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Colorectal Cancer Social Security Disability Claims Lawyer

CaveyLaw.com > Colorectal Cancer Social Security Disability Claims Lawyer

Colorectal cancer is one of the most common forms of cancer. But the Social Security Administration (SSA) doesn’t always make it easy for those with colorectal cancer to get the Social Security Disability Insurance (SSDI) or Supplemental Security Income benefits they deserve.

Many claims are denied because SSA says:
(1) Your colorectal cancer doesn’t meet the requirements of or is the equivalent of a Medical Listing,

(2) You can return to the lightest job you held in the 15 years before you became disabled, or

(3) There is other work you can do in the mythical national economy based on your age, education, transferable skills and your residual functional capacity.

Not all cases of colorectal cancer are severe enough to make you eligible for Social Security Disability benefits, but Nancy Cavey has successfully represented many SSA applicants with colorectal cancer. She works to overcome the claims denial by working closely with you and your physician to show that you:

  • Qualify for the Compassionate Allowances program,
  • Meet the requirements for a disability listing, or that
  • Your limitations are too great for you to work at your old job or any other job in the national economy in view of your age, education and transferable work skills.

She offers a free initial consultation and welcomes the opportunity to speak with you about your Social Security disability claim.

What Is Colorectal Cancer?

Colorectal cancer is cancer of the large intestine called the colon, and rectal cancer is cancer of the last several inches of your colon.  Collectively, these cancers are known as colorectal cancer.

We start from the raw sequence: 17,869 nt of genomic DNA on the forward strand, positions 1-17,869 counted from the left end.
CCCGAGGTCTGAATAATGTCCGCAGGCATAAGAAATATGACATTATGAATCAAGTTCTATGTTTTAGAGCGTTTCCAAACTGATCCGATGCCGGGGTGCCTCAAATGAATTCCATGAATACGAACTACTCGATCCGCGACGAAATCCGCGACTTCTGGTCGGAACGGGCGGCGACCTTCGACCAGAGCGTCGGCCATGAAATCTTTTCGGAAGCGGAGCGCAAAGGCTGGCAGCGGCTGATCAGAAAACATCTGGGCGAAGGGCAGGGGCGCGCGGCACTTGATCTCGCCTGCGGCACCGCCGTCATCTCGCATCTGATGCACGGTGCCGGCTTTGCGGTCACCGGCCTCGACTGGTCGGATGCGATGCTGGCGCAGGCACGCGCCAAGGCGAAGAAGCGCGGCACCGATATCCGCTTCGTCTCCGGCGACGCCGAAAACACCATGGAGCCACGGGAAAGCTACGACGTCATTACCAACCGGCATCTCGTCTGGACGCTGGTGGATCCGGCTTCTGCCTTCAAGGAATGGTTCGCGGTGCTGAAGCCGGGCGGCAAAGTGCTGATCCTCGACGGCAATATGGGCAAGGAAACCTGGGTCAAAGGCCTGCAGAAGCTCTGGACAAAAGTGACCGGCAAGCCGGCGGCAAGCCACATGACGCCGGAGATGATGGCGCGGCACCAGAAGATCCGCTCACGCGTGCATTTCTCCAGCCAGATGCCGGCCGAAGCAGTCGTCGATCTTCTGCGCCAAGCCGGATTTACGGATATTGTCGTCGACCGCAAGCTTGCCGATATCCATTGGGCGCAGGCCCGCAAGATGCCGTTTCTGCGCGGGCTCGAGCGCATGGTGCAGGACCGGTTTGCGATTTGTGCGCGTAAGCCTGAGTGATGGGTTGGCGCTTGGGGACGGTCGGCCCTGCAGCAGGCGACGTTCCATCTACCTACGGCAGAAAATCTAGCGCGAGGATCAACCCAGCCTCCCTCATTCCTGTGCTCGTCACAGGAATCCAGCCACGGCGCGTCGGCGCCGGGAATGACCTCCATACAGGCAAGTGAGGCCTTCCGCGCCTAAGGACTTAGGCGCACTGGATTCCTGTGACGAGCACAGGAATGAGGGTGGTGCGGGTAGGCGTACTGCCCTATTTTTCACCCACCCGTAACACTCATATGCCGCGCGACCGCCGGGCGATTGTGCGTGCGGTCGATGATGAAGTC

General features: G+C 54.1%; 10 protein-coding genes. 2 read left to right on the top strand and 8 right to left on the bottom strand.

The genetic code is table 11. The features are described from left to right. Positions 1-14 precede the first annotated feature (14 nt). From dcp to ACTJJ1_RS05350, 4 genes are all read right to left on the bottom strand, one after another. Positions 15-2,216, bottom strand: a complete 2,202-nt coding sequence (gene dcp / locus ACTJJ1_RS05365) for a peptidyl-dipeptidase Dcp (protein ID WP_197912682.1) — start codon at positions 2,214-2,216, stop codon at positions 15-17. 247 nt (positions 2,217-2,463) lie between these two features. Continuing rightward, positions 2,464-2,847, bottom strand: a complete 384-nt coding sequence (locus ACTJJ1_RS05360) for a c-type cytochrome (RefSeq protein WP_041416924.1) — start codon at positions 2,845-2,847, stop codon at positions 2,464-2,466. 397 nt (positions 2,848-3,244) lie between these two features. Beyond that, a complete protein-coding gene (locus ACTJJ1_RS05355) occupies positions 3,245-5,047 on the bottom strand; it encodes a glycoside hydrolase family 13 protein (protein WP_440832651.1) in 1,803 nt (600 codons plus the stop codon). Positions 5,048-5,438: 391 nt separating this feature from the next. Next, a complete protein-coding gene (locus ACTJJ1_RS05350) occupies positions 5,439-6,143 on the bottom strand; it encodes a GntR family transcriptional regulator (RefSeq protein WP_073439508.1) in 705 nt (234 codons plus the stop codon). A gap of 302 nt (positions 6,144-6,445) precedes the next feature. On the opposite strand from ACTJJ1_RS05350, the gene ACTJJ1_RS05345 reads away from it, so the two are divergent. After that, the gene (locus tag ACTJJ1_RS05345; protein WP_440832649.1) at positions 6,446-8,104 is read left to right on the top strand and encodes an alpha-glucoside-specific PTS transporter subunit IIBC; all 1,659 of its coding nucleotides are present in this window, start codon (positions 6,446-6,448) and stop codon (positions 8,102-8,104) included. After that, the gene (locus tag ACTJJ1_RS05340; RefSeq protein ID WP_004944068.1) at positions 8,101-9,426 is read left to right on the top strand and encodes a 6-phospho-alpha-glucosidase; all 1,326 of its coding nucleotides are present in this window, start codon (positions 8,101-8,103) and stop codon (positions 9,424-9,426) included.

Colorectal cancer starts with polyps that, over time, can become cancerous.

There are four stages in colon cancer:

  • Stage I cancer has grown through the lining or mucosa of the colon or rectum.
  • Stage II cancer has grown into or through the wall of the colon or rectum.
  • Stage III cancer has invaded nearby lymph nodes, and
  • Stage IV cancer has spread to other organs such as your liver or lungs.

To examine the colon, your doctor will recommend a colonoscopy or a CT of the colon. The disability carrier will accept these studies as objective basis of the diagnosis, but these studies do not document the severity of your restrictions and limitations. It is key that your symptoms be developed in your medical records and your physician comment on how those symptoms cause restrictions and limitations on your ability to work.

What Are The Symptoms of Colorectal Cancer?

The symptoms can include:

  • A change in bowel habits with diarrhea or constipation,
  • A change in the consistency of your stool,
  • Rectal bleeding or blood in your stool,
  • Abdominal cramping, pain or gas,
  • A sensation that your bowel doesn’t completely empty,
  • Weakness or fatigue, and
  • Unexplained weight loss.

It can be difficult to work with these symptoms or the side effects of treatment.

The Compassionate Allowances Program and Colon Cancer

Social Security Disability applicants who have colon cancer that has/is:

  • Inoperable,
  • Distant Metastasis,
  • Recurrent, or
  • Unresectable

may qualify for a compassionate allowance that can result in an award of benefits in approximately six weeks. If you don’t qualify under the Compassionate Allowances program, you may be entitled to benefits if you meet a Listing.

When Your Colorectal Cancer Meets A Listing

Colorectal cancer is included in the SSA’s “Listing of Impairments” under Section 13.00, Malignant Neoplastic Disease or 13.18. If you meet or have the equivalent of a Listing, your Social Security disability benefits will be awarded at Step 3 of the Five-Step Sequential Evaluation.

Your medical records must establish that you meet every element of the Listing for your colorectal cancer to be considered disabling.  SSA will review your medical records and look for the following:

  • A specific colon cancer diagnosis,
  • A history of your symptoms,
  • Findings on physical examination that are consistent with a colon cancer diagnosis,
  • Results of objective medical testing confirming the diagnosis,
  • Operative reports,
  • Treatment recommendations and your compliance with those recommendations, and
  • Medication side effects.

If you don’t meet or equal a listing, SSA will determine your entitlement to benefits based on medical and vocational criteria at Steps 4 and 5.

When Your Colon Cancer Makes It Impossible to Work